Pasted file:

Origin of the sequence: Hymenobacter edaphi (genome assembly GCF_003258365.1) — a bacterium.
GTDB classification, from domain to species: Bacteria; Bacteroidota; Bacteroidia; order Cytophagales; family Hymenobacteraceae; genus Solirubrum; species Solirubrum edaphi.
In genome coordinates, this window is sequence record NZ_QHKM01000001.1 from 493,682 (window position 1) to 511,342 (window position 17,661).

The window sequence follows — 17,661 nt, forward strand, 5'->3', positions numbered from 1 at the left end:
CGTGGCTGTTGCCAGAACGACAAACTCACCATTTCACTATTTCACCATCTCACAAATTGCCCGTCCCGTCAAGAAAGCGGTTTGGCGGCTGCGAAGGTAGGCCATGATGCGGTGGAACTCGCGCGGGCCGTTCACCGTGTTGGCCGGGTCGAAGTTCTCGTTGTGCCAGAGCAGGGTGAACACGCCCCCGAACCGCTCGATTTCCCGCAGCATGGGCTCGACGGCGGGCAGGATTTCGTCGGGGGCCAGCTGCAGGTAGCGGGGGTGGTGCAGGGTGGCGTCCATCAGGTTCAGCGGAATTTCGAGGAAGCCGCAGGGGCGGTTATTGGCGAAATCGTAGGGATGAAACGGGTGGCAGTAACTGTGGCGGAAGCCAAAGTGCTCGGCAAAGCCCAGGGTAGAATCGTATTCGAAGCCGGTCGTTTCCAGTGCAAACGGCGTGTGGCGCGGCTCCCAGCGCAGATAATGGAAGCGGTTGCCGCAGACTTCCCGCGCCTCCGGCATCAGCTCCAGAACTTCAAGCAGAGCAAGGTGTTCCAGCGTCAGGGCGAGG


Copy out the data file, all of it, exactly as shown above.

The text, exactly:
Origin of the sequence: Hymenobacter edaphi (genome assembly GCF_003258365.1) — a bacterium.
GTDB classification, from domain to species: Bacteria; Bacteroidota; Bacteroidia; order Cytophagales; family Hymenobacteraceae; genus Solirubrum; species Solirubrum edaphi.
In genome coordinates, this window is sequence record NZ_QHKM01000001.1 from 493,682 (window position 1) to 511,342 (window position 17,661).

The window sequence follows — 17,661 nt, forward strand, 5'->3', positions numbered from 1 at the left end:
CGTGGCTGTTGCCAGAACGACAAACTCACCATTTCACTATTTCACCATCTCACAAATTGCCCGTCCCGTCAAGAAAGCGGTTTGGCGGCTGCGAAGGTAGGCCATGATGCGGTGGAACTCGCGCGGGCCGTTCACCGTGTTGGCCGGGTCGAAGTTCTCGTTGTGCCAGAGCAGGGTGAACACGCCCCCGAACCGCTCGATTTCCCGCAGCATGGGCTCGACGGCGGGCAGGATTTCGTCGGGGGCCAGCTGCAGGTAGCGGGGGTGGTGCAGGGTGGCGTCCATCAGGTTCAGCGGAATTTCGAGGAAGCCGCAGGGGCGGTTATTGGCGAAATCGTAGGGATGAAACGGGTGGCAGTAACTGTGGCGGAAGCCAAAGTGCTCGGCAAAGCCCAGGGTAGAATCGTATTCGAAGCCGGTCGTTTCCAGTGCAAACGGCGTGTGGCGCGGCTCCCAGCGCAGATAATGGAAGCGGTTGCCGCAGACTTCCCGCGCCTCCGGCATCAGCTCCAGAACTTCAAGCAGAGCAAGGTGTTCCAGCGTCAGGGCGAGG